For decades, in an effort to reconstruct Puccini’s models, scholars have been stitching together fragments of published Japanese songs that he might have seen. Fortunately the Guinness box includes its original tune sheet, listing the folk-song titles in Chinese and in transliteration, which turns this music box into a Rosetta stone. The main theme for Butterfly, a geisha, is labeled “She Pah Moh” on the tune sheet. Some musicological detective work, with help from the Chinese language scholars Cornelius C. Kubler and Ping Wang, identified the tune as “Shiba Mo,” or “The 18 Touches,” an erotic song often banned in China. This folk song, which also turns up in Chinese operas, is delivered in the voice of a male lover celebrating 18 parts of a woman’s body in explicit detail, moving caress by caress from head to toe.

The specific moments when “Shiba Mo” appears in “Madama Butterfly” and Puccini’s sense of humor, said to have been rakish, suggest that he knew what the song was about. The melody appears prominently at the climax to Butterfly’s entrance, as she presents herself to her lustful American bridegroom, Lieutenant Pinkerton. Butterfly sings the whole melody, in the same key as on the Guinness music box, as she explains to Pinkerton that she has severed all ties to her Japanese past and will devote herself entirely to him. The tune also appears at the climax of the Act I love duet, as Pinkerton eagerly leads Butterfly into the house to consummate their marriage.

Scholars have praised Puccini’s “Japanese orchestrations,” but his setting of “Shiba Mo” can best be described as sounding like a music box. This is especially true when the tune is heard at a fast music-box clip, complete with imitation birdcalls, as dawn breaks in Act II after Butterfly’s long night anticipating Pinkerton’s return. Knowing the pornographic and mechanical sources for this melody will certainly color our emotional response to this archetypal, cross-cultural tragedy.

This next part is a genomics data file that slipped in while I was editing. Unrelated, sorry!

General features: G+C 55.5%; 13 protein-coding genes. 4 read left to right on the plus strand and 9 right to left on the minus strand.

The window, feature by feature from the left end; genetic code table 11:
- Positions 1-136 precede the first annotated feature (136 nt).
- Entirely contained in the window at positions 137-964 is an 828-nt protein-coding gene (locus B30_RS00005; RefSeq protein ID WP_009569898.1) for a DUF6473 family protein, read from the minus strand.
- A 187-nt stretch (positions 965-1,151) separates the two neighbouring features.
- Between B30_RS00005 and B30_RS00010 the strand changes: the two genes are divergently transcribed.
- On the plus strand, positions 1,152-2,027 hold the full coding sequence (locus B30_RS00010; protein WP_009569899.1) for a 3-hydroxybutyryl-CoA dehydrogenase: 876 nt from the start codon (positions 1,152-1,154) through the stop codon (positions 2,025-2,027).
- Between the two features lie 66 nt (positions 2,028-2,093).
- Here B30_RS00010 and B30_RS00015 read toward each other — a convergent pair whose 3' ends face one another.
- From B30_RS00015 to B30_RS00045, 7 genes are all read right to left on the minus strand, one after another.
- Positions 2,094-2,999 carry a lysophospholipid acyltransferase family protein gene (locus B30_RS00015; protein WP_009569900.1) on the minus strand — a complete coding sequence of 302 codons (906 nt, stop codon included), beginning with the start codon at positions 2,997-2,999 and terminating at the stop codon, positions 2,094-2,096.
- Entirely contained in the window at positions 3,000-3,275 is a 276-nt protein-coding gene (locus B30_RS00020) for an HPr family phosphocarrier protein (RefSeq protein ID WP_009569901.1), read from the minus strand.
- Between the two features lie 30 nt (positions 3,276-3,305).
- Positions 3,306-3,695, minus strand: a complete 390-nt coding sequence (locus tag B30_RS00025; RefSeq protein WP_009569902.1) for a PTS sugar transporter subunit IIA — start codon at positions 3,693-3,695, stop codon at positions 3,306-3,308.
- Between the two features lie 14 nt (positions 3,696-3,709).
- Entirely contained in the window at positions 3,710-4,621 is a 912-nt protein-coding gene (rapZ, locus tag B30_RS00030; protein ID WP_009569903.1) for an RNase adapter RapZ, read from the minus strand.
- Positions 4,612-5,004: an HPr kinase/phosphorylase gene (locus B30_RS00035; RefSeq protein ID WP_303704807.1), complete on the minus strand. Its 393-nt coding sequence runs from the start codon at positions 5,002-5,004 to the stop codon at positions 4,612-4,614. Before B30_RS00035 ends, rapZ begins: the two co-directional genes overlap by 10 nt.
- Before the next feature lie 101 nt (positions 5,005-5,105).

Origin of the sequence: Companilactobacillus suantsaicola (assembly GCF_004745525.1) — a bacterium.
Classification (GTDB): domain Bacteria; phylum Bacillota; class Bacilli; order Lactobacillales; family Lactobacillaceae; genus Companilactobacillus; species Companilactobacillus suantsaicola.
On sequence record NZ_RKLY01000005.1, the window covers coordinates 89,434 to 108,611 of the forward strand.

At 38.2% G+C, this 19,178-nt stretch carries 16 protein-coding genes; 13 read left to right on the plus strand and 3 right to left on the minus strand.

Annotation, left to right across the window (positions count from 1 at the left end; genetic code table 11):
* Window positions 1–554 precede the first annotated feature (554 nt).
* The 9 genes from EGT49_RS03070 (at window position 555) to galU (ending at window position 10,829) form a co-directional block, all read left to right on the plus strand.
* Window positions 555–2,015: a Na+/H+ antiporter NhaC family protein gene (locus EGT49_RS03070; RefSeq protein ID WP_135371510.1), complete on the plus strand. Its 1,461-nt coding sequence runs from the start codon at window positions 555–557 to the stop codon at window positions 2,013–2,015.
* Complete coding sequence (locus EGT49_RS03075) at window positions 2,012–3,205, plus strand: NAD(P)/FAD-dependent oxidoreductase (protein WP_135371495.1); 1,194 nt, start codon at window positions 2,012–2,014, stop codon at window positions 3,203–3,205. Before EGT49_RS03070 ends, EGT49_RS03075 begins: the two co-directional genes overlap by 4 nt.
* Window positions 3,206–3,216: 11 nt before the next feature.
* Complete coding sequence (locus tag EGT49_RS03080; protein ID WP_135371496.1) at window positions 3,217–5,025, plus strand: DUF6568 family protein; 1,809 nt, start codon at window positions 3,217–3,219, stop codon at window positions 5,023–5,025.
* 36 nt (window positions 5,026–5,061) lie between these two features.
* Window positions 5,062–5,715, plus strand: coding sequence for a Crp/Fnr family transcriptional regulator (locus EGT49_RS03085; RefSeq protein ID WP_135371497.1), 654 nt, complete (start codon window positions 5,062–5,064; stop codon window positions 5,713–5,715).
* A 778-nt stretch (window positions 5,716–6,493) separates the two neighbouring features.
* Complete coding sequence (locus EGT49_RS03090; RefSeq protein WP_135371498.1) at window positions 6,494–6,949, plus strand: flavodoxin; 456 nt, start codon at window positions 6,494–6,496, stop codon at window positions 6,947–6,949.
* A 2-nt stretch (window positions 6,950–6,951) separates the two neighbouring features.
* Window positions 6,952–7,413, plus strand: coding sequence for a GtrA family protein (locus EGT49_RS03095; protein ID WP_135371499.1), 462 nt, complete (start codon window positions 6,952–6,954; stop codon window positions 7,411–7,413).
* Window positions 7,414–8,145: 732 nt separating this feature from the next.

The second musical motif closely associated with Butterfly — heard most prominently when reference is made to her father’s death — has also inspired an extended hunt for its Japanese source. This motif appears in two of the Chinese melodies on the Guinness box. It seems to have gone unnoticed that this second mystery motif in “Madama Butterfly” appears in slightly different form in “Turandot” as part of the Emperor’s hymn. So the same motif represents an exotic father in each opera.

Long-held assumptions concerning Puccini’s devotion to exotic authenticity have obscured this and other connections between his two Orientalist operas. On closer inspection the opening measures of “Turandot” seem to pick up exactly where the final measures of “Madama Butterfly” left off. Indulging in some interpretive fantasy play, we might even ask whether Turandot in 1924 has the 1904 Butterfly in mind when Turandot justifies her ruthless riddles and decapitations of suitors by telling of a long-lost female relative who had been ruined by a foreign male.

How likely is it that Puccini heard the box now on display at the Morris Museum? Unpublished letters made available to me by a descendant of the Fassinis indicate that Puccini had known the family long before his 1920 visit and that he was a friend of Baron Alberto Fassini-Camossi, Edoardo’s brother. Mounting evidence indicates that the Guinness box may also have been owned by the Fassinis and heard by Puccini in time to be of use as he drafted Act I of “Madama Butterfly.”